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Wednesday, March 27, 2013

Why Use Vinegar As A Hair Rinse


A Fantastic Reason To Use Vinegar For Your Hair



The outer layer of the hair, the cuticle, covers the hair shaft and protects it like the bark on a tree. The cuticle is made of overlapping layers of long scales that lie along the surface of the hair like shingles on a roof. It is the condition of the cuticle scales that determines whether you are going to have a bad hair day.

When the cuticle is in good shape, is unbroken, and lies flat, your hair has a smooth appearance. When the layers of the cuticle are tightly knit together, the light is able to reflect off the cuticle. This is what makes hair shine! The cuticle opens when we shampoo our hair. When the cuticle layers are open and not knit together, the hair will feel rough, coarse and brittle. The hair will absorb the light rather than reflect it, which gives the appearance of dull and lifeless hair.
 
Extra Honey Shampoo


Vinegar removes scaly build-up and residue from hair shafts and closes the cuticles. Since residue coats the hair causing it to look dull, removing residue gives your hair more shine. By closing the cuticles, the hair slides more easily and there will be fewer tangles. Vinegar has a tonic action that promotes blood circulation in the small capillaries that irrigate the skin.

Hair Cuticle Hiar Damage
   
The cuticle, covers the hair shaft and protects it like the bark on a tree. If the cuticle scales are laying flat, the hair will look shiny, and a comb or brush will glide smoothly. If the cuticle stays open it can start a tear in the hair shaft that ultimately leads to breakage of the hair shaft.



What Kind of Vinegar Should I Use?
Although plain white vinegar will work just fine, Apple Cider Vinegar seems to be the favorite hair care vinegar.  Some say that wine vinegar is less drying.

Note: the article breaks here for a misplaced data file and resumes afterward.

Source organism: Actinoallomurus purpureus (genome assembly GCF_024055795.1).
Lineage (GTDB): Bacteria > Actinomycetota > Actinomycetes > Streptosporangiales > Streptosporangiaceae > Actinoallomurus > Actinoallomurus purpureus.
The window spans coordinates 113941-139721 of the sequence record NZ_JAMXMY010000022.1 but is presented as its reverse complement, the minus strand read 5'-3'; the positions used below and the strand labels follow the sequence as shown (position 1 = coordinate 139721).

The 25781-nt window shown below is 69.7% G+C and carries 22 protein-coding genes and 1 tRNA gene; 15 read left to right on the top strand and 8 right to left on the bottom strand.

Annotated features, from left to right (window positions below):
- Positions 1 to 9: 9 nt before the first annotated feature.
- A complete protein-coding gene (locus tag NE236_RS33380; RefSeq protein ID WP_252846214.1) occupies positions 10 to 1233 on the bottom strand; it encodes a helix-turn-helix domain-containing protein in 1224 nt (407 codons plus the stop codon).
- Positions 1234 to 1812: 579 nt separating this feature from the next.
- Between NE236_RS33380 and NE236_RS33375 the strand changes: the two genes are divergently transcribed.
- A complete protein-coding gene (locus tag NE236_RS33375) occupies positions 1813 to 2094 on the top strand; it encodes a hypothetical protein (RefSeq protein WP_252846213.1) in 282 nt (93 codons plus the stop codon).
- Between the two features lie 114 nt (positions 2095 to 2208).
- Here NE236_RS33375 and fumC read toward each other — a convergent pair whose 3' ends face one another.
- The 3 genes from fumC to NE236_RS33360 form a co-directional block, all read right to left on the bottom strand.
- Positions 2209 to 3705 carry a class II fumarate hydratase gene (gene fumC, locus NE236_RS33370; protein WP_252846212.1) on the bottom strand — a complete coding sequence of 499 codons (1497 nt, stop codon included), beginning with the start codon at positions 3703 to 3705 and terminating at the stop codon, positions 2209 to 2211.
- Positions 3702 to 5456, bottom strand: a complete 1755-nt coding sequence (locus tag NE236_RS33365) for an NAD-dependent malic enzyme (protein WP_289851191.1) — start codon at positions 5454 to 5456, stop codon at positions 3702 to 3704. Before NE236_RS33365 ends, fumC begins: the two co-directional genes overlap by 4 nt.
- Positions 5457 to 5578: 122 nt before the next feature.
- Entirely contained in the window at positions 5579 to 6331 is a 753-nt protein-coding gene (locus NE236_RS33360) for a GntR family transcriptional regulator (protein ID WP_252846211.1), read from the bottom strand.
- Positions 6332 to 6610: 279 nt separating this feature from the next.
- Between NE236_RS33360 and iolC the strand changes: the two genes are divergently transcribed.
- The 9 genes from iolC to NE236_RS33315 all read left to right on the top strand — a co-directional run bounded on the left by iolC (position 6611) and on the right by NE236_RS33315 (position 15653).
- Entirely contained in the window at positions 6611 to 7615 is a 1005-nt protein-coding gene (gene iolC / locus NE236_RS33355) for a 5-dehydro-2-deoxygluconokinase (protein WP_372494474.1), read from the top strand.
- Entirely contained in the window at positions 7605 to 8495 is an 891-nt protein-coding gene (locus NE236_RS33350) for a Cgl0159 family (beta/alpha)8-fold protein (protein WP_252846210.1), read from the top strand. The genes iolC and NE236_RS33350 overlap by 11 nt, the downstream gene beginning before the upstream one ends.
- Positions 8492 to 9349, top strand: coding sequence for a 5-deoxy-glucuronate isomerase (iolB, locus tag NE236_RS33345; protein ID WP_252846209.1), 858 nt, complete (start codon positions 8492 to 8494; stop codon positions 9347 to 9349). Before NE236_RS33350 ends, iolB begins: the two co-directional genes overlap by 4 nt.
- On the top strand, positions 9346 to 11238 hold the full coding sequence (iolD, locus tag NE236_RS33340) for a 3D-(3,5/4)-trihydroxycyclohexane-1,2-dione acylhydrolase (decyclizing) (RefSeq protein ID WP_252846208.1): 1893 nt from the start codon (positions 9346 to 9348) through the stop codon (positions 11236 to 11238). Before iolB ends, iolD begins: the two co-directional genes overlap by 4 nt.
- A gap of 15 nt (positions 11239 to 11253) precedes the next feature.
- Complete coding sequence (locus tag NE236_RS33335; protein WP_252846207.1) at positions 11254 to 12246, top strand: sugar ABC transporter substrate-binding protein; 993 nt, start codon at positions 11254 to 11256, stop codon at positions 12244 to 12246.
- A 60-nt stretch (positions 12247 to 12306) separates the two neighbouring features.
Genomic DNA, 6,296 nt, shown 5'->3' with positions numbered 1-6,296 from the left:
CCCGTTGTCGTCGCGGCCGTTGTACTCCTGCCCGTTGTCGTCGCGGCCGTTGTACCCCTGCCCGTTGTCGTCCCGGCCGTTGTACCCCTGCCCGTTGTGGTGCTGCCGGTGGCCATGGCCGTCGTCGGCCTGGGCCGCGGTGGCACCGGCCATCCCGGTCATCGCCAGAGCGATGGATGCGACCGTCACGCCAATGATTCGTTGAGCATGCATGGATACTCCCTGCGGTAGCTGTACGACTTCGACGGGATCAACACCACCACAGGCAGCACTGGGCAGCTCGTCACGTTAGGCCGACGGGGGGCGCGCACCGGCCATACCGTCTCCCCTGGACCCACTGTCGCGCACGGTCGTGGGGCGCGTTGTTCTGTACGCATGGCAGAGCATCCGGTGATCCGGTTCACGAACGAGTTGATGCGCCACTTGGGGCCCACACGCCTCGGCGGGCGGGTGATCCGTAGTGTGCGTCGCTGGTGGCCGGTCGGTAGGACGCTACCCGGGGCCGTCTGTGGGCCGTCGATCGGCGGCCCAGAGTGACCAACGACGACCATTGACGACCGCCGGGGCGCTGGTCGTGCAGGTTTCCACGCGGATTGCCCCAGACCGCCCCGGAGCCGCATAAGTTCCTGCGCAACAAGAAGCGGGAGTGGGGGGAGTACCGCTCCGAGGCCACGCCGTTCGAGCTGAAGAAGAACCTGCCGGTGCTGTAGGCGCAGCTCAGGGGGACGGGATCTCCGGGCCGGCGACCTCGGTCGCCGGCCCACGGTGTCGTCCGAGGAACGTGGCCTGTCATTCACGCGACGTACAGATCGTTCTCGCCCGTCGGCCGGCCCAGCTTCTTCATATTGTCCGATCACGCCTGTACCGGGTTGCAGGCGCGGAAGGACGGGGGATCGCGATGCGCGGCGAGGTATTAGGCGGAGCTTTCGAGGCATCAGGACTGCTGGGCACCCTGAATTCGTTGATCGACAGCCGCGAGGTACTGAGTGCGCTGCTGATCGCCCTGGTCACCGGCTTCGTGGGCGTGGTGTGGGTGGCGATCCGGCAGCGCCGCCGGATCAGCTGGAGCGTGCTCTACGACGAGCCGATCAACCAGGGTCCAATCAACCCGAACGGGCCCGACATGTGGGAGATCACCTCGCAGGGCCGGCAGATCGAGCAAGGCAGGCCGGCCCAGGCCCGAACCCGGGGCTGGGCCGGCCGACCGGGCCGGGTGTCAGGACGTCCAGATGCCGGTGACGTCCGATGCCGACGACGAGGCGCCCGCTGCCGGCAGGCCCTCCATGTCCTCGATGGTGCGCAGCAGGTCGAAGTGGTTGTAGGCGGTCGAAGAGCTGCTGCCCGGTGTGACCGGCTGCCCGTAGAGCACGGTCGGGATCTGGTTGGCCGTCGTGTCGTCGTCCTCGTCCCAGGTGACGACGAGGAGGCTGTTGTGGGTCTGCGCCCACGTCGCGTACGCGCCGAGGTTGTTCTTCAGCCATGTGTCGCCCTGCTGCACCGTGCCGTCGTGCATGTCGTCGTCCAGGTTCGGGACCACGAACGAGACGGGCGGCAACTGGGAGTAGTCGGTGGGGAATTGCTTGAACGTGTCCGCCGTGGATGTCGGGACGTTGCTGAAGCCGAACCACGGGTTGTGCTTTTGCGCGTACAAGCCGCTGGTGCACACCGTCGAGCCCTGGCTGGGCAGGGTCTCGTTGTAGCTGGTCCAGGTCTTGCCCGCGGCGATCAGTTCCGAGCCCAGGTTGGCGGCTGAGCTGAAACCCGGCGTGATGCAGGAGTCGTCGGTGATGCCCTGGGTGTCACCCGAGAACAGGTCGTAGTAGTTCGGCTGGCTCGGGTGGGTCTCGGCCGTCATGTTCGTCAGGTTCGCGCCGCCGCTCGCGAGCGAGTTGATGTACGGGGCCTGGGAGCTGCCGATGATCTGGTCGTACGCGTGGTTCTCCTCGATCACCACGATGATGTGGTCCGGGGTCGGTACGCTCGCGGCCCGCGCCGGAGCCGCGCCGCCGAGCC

Simple Recipe
A good amount to make for long hair is 1/2 tablespoon of vinegar to 1 cup of water. If you want to get fancy, create a vinegar rinse tailored to your hair by adding herbs and/or natural essential oils. I have included an herb and vinegar rinse and an essential oil vinegar rinse that I use below.

How Do I Use The Vinegar Hair Rinse?

After shampooing apply the vinegar rinse. Now you have a few choices. You may rinse it all out if you want, or leave the rinse on your hair. I rinse a little--one quick spray of water. Leaving the vinegar rinse on your hair helps prevent tangles in long hair. Since the vinegar restores natural pH it also helps prevent an itchy scalp. As your hair is drying you will smell vinegar, but once your hair dries, no smell. I was skeptical at first--but this really works!

How Often Can I Use The Vinegar Hair Rinse? 
Since everyone's hair is unique you should use your own judgment on this. Some say that vinegar rinses may be drying if used every day and it is best to restrict use to two times per week. I used a vinegar rinse every other day for the first few weeks--until my hair adjusted to the new shampoo--now once or twice a month keeps my hair healthy and shiny. Many customers have found this regimen to work, but do some experimenting!

Some Helpful Hints
Pouring cold vinegar rinse on your hair in the shower may be a more invigorating experience than you would like. (Although if you're feeling brave, the cold water will give your hair added shine.) Keep a small plastic container of vinegar in your shower. Next, recycle a small clear plastic bottle with a squirt top (your old shampoo bottle may work). Choose the amount of rinse you will need to make for your hair. Mark the vinegar line and water line on your bottle. Now you can pour in the vinegar and add warm water from your shower and squirt the rinse on your hair! 

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